But it’s also doing something else important: it’s basically giving the church a do-over for the Satanic panic of the 80s and 90s, at least where gamers are concerned. And to my surprise and delight, the church is actually embracing the opportunity.  Churches are setting up charging stations and putting out water for people playing the game. It’s not a huge thing, just some simple acts of hospitality and kindness, but for those who grew up dealing with what must have felt like monolithic disapproval of their hobbies and interests, it’s a fantastic first step. I even saw a meme (that I can’t find, frustratingly) of Jesus’s “I will make you fishers of men” converted to “I will teach you to catch people,” which might seem a bit irreverent…  …until you think about it a bit and realize it really is just a modern re-skinning of the same message (applied to leisure rather than work, but otherwise basically the same).

So in light of all of that, I can’t help but be happy about the existence of Pokemon Go, and I think if you’re at all interested, it’s definitely a good thing to participate in. Anything that helps us humanize our fellow humans is especially welcome in our divisive age, and that’s roughly a thousand times truer in a US election year. Anything that gives us a harmless cultural touchstone and another bunch of analogies to talk about God with is also a good thing.

And yes, I know there has been some backlash from some churches and Christian media figures, but it’s nowhere near as bad as the whole “Dark Dungeons” era, and as we discussed with Chris Ode in Episode 88, there’s always going  to be some of that. There have always been those that felt that whatever The Bible/Christianity/their particular denomination doesn’t explicitly permit, it forbids, and I seriously doubt we’ll ever see the end of that particular mindset completely. I also know that there have been a few isolated tragedies where something bad happened to a player, but on the whole, the experience has been a good one for both the individuals and society.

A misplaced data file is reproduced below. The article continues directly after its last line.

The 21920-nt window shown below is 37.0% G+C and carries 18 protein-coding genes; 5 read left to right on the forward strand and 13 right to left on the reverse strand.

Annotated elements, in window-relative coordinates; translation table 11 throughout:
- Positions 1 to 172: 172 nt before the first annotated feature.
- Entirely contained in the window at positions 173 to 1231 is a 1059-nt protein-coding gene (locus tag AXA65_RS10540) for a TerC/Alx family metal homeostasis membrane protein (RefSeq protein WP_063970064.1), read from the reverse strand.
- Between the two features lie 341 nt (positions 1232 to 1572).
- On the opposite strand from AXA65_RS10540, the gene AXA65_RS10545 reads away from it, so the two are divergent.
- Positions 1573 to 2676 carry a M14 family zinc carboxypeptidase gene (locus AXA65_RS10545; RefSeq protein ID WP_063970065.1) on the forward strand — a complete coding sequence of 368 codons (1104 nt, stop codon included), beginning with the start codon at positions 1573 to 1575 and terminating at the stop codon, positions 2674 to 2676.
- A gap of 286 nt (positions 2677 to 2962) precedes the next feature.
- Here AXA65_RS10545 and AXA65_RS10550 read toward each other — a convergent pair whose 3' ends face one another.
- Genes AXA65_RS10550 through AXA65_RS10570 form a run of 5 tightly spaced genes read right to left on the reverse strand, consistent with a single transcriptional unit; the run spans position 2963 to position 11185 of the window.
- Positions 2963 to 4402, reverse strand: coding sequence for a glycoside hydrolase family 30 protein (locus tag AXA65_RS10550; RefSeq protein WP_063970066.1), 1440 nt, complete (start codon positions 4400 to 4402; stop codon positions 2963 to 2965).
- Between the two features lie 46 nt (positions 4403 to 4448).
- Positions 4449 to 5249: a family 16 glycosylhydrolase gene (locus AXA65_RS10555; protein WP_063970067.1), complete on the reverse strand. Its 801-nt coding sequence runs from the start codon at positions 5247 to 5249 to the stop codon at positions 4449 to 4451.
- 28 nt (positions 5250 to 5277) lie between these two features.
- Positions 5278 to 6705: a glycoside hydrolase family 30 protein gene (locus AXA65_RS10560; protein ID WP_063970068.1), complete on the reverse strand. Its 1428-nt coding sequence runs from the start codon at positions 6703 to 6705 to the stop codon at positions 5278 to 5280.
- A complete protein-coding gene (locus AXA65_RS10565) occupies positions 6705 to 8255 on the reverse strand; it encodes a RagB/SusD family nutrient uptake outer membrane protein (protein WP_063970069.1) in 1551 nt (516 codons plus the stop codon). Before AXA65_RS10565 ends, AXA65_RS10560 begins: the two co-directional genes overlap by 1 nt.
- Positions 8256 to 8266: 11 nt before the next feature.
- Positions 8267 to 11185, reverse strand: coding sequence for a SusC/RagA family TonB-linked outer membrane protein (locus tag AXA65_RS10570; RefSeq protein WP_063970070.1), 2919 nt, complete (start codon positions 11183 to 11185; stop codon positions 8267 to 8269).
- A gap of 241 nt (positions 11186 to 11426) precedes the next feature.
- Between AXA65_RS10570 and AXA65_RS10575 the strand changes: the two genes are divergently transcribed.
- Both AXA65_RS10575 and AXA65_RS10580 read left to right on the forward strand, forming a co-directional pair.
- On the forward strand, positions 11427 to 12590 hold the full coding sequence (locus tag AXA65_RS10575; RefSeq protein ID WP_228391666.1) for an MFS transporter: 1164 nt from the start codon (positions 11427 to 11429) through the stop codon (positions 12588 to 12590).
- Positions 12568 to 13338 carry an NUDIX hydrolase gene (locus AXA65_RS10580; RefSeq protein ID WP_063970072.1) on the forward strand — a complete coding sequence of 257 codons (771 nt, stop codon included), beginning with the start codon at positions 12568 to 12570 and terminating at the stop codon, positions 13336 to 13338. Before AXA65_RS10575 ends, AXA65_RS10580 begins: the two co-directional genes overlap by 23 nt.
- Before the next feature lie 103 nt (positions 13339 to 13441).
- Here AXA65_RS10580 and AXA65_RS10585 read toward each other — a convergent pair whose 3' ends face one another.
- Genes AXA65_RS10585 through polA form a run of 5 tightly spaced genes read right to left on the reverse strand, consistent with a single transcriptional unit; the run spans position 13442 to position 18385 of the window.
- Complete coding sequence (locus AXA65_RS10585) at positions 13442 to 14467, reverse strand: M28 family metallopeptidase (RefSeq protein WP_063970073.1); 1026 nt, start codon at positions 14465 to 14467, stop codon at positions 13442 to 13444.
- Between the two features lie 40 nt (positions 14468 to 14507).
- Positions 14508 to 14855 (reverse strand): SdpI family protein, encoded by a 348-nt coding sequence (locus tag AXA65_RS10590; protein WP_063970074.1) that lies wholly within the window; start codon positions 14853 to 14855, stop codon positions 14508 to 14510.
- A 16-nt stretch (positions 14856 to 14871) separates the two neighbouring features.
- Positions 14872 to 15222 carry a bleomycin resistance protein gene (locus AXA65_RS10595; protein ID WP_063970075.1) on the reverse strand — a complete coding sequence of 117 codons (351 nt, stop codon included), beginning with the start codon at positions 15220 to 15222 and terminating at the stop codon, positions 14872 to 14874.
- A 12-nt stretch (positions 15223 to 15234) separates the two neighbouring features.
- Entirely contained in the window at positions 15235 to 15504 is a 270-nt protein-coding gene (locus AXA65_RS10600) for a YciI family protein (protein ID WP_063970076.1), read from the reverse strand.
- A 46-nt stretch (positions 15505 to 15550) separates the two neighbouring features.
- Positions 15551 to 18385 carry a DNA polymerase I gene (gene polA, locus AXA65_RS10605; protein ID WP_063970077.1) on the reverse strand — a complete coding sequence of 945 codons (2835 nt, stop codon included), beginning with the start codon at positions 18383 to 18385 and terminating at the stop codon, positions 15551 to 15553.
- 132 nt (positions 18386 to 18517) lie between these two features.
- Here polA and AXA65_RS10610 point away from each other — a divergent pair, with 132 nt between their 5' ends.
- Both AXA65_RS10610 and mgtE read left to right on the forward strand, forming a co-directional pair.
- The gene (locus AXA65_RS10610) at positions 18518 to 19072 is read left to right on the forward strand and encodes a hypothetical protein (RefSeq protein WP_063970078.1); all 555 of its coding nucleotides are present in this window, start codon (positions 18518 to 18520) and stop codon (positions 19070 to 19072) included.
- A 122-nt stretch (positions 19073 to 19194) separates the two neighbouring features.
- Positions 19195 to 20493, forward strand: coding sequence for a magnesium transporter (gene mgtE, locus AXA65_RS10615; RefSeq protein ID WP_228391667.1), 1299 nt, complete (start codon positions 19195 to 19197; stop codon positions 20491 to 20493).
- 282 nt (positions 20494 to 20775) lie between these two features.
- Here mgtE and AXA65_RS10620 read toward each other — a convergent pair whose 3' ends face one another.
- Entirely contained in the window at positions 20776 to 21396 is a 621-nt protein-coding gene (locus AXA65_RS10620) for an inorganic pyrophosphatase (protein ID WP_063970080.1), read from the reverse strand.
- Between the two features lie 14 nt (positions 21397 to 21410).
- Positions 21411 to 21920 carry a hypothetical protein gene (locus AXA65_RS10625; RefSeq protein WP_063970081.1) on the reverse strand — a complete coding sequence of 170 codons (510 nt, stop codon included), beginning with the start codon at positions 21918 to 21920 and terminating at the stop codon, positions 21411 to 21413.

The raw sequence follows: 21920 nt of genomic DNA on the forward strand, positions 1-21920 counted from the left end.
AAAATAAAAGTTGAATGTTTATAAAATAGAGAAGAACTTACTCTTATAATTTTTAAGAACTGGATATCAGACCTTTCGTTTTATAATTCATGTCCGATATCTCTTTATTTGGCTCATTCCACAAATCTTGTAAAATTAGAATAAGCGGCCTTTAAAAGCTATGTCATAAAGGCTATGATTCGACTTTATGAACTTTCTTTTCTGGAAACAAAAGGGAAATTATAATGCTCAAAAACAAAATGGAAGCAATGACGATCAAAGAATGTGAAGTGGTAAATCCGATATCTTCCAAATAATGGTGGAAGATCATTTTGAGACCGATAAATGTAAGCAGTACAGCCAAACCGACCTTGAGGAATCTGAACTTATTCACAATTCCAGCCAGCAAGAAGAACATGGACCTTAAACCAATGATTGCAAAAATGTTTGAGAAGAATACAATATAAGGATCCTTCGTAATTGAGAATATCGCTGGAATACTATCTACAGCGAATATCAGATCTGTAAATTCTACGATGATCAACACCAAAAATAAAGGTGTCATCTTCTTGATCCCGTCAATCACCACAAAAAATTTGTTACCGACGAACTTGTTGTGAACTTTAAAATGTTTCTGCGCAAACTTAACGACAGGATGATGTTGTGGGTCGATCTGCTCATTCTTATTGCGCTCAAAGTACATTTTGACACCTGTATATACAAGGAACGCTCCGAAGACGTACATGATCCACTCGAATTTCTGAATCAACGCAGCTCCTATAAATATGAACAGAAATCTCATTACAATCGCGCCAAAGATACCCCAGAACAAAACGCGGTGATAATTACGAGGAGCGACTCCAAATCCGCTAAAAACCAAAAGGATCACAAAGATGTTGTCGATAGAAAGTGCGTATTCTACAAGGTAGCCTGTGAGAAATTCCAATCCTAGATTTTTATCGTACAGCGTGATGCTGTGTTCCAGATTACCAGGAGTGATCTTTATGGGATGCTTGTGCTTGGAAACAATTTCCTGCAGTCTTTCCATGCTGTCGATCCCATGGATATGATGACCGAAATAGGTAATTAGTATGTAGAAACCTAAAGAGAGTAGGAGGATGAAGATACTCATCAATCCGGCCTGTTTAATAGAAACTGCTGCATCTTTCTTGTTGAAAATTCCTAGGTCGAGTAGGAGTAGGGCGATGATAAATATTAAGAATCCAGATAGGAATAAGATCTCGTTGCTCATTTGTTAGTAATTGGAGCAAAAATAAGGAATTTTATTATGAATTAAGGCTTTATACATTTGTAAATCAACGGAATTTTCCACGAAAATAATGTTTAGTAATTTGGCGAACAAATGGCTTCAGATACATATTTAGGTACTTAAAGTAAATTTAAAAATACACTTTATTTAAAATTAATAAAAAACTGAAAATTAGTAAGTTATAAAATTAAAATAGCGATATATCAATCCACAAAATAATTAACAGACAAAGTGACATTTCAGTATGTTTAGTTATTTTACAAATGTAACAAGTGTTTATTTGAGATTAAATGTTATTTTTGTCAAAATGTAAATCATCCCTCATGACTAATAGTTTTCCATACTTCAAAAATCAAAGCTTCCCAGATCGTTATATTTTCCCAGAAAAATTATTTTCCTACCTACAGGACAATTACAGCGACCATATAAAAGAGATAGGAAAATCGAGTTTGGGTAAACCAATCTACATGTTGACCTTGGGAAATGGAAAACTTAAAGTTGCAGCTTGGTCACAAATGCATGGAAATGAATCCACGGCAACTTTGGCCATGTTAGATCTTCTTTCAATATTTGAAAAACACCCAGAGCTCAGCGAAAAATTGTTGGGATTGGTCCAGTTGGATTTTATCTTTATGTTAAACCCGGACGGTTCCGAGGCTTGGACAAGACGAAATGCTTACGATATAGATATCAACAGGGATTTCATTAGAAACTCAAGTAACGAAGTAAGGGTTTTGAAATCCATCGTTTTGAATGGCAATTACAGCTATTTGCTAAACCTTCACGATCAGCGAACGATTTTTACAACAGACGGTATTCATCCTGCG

So even though it’s not my thing, I’m really, actively, and legitimately happy the game is out there. I can’t understand Grant’s love of craft beer, either, but that didn’t stop me and my wife from picking up an assortment of regional craft beers from our part of the country to take with us when we visited him and his wife last fall. If you, unlike me, enjoy the aesthetic, I think it’s wonderful that it’s (Pokemon) Go time.

(Featured image courtesy of mobipicker.com.)

Episode 88 – Dark Dungeons and Lingering Pain (with Rev. Chris Ode) 2


Download this episode (right click and save)

Rev. Chris Ode joins Peter and Grant in a very personal episode this week! Chris is a Lutheran pastor, and an actor and religious consultant for Zombie Orpheus Entertainment. We cover a lot of ground in this discussion, including: Zombie Orpheus’s new project, “Attacking the Darkness” (Kickstarting now!); ZOE’s “Dark Dungeons” movie (an adaptation of the original anti-D&D Chick tract); the lingering effects of Dark Dungeons and other anti-RPG material on the Church, gamers, and gaming; scapegoating; and our own Patreon campaign. (We’re on Patreon now—check out the video for more information!)

Also mentioned in passing:

Scripture: Isaiah 44:22, 2 Corinthians 3:17, Ephesians 4:31-32


Impostor Syndrome and Angry God Theology 3

And straightway the father of the child cried out, and said with tears, Lord, I believe; help thou mine unbelief.
Mark 9:24 (KJV)

As we mentioned recently on the podcast, I started a new job a little under a month ago. And as often happens to me in new situations, that newness brought a fair bit of anxiety with it. One day in particular felt especially bad after a bunch of random things went wrong (in retrospect, most of them completely out of my control) and had me seriously questioning whether I should have made the transition at all. The next day, I casually asked my new boss if I was doing okay, and the swiftness and enthusiasm of his assurance that I was was a huge relief.